LIBOR

Deutsche Bank has concluded co-Chief Executive Anshu Jain is clean after an internal investigation into the role of the bank into the manipulation of global interest rates, German newspaper Frankfurter Allgemeine Sonntagszeitung reported. Citing supervisory board sources, the paper reported that the internal probe had cleared Jain of involvement in the Libor scandal after scrutinizing bank documents and interviewing hundreds of Deutsche Bank employees. [Reuters]

Deutsche Bank, Europe’s biggest investment bank by revenue, will review whether to punish senior employees including Alan Cloete for their roles in the interest-rate rigging scandal, according to a person with knowledge of the matter. Deutsche Bank’s supervisory board will discuss punishments early in the week of Jan. 27, said the person, who asked not to be named as the meeting isn’t public. These include firing or disciplining Cloete — who oversaw traders alleged to have sought to rig benchmark rates — and employees responsible for how the bank dealt with the scandal, the person said. The potential sanctions follow a Jan. 5 report in Der Spiegel that German banking regulator Bafin told Deutsche Bank in August that its management and supervisory boards didn’t adequately investigate and address the alleged rate-rigging. The German news magazine didn’t say where it got the information. [Bloomberg]

  • 06 Dec 2013 at 2:06 PM

Bob Diamond To Have A Little Chat Re: Libor

Former Barclays boss Bob Diamond and other past executives at the British bank are set to be called as witnesses next year in a court case relating to the alleged manipulation of Libor interest rates. Barclays is being sued for up to 70 million pounds ($114 million) by Guardian Care Homes, a UK residential care home operator, which alleges the bank mis-sold it interest rate hedging products that were based on Libor…A UK judge on Friday refused Barclays’ attempts to adjourn the trial, which is due to start in April. [Reuters]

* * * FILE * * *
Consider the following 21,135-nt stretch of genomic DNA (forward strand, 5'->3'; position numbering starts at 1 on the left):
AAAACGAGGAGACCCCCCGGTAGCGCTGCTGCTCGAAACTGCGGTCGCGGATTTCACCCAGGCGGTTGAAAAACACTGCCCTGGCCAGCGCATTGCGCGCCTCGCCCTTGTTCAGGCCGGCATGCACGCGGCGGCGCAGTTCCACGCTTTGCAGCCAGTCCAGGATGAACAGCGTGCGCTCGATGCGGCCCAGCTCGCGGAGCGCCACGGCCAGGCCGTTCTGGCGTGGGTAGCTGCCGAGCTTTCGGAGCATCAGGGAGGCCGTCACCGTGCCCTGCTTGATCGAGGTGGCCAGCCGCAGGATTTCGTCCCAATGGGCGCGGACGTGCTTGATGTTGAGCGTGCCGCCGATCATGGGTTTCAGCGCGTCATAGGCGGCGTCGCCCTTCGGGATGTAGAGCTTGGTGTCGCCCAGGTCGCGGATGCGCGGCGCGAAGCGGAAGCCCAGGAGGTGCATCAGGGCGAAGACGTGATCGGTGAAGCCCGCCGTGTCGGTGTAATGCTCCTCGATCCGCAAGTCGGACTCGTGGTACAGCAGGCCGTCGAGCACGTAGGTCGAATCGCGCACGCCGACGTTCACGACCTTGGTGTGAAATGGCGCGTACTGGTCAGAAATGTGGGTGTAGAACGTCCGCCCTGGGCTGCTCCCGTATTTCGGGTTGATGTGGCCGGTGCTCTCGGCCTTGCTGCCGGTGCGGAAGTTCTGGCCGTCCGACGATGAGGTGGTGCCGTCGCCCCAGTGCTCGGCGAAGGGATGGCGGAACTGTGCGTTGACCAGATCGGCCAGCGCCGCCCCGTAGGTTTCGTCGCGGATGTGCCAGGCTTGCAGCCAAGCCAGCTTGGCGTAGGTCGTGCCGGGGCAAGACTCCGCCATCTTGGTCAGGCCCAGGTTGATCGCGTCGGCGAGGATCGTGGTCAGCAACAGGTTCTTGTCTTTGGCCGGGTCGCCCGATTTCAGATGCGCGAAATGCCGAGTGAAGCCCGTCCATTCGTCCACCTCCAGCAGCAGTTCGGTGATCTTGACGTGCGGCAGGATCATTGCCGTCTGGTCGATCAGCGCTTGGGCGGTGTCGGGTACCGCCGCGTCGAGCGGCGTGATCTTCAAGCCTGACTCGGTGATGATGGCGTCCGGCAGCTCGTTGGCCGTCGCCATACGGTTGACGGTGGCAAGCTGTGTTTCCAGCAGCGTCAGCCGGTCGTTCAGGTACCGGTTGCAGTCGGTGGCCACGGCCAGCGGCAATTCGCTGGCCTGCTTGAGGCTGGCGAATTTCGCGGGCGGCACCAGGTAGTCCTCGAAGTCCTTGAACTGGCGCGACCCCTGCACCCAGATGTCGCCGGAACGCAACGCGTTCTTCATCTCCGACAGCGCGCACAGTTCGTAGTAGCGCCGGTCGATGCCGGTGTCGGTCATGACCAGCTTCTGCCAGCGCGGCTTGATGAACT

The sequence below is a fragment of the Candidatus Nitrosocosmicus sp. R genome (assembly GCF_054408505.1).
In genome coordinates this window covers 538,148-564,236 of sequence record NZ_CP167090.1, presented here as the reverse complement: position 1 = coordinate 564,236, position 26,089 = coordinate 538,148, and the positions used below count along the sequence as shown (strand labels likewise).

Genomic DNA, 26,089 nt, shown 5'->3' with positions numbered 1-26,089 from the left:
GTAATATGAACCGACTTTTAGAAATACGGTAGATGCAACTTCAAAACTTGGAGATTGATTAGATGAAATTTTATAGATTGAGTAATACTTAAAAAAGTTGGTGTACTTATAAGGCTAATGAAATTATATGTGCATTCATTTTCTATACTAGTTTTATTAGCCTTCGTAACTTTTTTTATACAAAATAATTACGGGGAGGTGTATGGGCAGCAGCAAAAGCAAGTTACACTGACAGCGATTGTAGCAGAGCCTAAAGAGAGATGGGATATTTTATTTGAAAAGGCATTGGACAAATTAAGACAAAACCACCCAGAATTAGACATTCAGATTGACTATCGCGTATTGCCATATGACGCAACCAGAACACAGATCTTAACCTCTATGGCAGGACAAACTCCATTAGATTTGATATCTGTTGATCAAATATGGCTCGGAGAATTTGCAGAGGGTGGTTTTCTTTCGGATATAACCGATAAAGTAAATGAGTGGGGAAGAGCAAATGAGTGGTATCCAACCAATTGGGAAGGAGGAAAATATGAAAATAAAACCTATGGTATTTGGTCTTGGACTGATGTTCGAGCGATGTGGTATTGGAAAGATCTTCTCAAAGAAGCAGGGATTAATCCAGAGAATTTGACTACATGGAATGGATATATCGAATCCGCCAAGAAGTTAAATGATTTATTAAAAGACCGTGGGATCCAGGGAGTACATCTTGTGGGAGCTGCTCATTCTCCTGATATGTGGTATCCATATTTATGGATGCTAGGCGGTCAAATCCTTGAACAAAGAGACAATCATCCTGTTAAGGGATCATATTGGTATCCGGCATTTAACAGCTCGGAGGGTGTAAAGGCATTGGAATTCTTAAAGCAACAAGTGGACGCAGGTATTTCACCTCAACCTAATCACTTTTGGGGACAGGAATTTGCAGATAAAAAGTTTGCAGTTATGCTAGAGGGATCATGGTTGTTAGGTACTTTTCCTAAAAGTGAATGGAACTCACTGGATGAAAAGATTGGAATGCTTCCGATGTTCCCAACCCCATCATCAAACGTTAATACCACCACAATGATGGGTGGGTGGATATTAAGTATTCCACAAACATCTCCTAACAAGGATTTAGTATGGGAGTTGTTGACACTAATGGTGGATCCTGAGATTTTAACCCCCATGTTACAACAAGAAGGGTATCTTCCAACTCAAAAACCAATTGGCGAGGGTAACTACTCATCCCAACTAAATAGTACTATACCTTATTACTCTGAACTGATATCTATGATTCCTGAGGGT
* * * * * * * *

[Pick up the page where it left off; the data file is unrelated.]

The Swiss bank is in the clear when it comes to further fines and all it has to do is rat out all the other banks it knows is engaging in the same thing its own employees have done. Read more »

“Don’t worry mate — there’s bigger crooks in the market than us guys!” the Rabobank yen Libor submitter, identified as Submitter-4 in the filing, said in a Sept. 21, 2007, e-mail, after agreeing to increase its submission to the one-month yen rate by seven basis points from the previous day. Another mid-level manager joked to a colleague seeking help rigging rates: “I am fast turning into your Libor bitch!!!” [Bloomberg]

Time was, RBS had a lax policy on its employees manipulating the price of securities. It wasn’t something management had ever expressed a problem with and certainly no one was going to get fired for doing so, if it was even noticed, which typically it was not. Which is why trader Alex Mallinson felt comfortable engaging in a little market abuse, and why Alex Mallison would’ve continued engaging in a little market abuse, if one guy hadn’t come along and ruined things for the whole group. Read more »

If you’re ready to have LIBOR return to meaning simply “a very important interest rate” rather than “a scandal over a very important but easily-manipulated interest rate that for some reason NYSE Euronext wants responsibility for calculating,” you are out of luck. There are simply too many British regulators desperate to build/rebuild their credibility to allow those dregs to go undrunk. Read more »